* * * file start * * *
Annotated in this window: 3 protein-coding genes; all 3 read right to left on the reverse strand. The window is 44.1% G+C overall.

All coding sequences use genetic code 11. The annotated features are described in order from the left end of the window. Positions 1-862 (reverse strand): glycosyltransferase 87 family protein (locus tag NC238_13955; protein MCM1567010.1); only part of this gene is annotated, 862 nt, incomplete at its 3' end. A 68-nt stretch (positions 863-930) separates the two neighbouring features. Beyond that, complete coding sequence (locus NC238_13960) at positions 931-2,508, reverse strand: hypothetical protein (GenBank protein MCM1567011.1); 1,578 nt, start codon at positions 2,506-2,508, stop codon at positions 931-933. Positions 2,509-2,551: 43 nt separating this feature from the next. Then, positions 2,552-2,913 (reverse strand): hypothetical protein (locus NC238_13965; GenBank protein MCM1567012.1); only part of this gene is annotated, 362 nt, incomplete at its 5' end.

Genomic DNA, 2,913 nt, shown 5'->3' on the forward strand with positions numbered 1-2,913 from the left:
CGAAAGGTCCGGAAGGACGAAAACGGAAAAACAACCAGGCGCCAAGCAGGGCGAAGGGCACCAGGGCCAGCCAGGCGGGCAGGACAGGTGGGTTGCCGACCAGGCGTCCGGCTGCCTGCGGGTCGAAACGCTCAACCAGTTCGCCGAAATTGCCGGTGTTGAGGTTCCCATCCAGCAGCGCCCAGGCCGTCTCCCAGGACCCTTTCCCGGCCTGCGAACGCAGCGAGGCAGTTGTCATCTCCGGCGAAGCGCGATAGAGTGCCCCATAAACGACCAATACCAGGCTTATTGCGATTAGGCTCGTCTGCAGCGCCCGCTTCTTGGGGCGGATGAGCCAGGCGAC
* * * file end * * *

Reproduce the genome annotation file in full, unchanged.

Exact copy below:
Annotated in this window: 3 protein-coding genes; all 3 read right to left on the reverse strand. The window is 44.1% G+C overall.

All coding sequences use genetic code 11. The annotated features are described in order from the left end of the window. Positions 1-862 (reverse strand): glycosyltransferase 87 family protein (locus tag NC238_13955; protein MCM1567010.1); only part of this gene is annotated, 862 nt, incomplete at its 3' end. A 68-nt stretch (positions 863-930) separates the two neighbouring features. Beyond that, complete coding sequence (locus NC238_13960) at positions 931-2,508, reverse strand: hypothetical protein (GenBank protein MCM1567011.1); 1,578 nt, start codon at positions 2,506-2,508, stop codon at positions 931-933. Positions 2,509-2,551: 43 nt separating this feature from the next. Then, positions 2,552-2,913 (reverse strand): hypothetical protein (locus NC238_13965; GenBank protein MCM1567012.1); only part of this gene is annotated, 362 nt, incomplete at its 5' end.

Genomic DNA, 2,913 nt, shown 5'->3' on the forward strand with positions numbered 1-2,913 from the left:
CGAAAGGTCCGGAAGGACGAAAACGGAAAAACAACCAGGCGCCAAGCAGGGCGAAGGGCACCAGGGCCAGCCAGGCGGGCAGGACAGGTGGGTTGCCGACCAGGCGTCCGGCTGCCTGCGGGTCGAAACGCTCAACCAGTTCGCCGAAATTGCCGGTGTTGAGGTTCCCATCCAGCAGCGCCCAGGCCGTCTCCCAGGACCCTTTCCCGGCCTGCGAACGCAGCGAGGCAGTTGTCATCTCCGGCGAAGCGCGATAGAGTGCCCCATAAACGACCAATACCAGGCTTATTGCGATTAGGCTCGTCTGCAGCGCCCGCTTCTTGGGGCGGATGAGCCAGGCGAC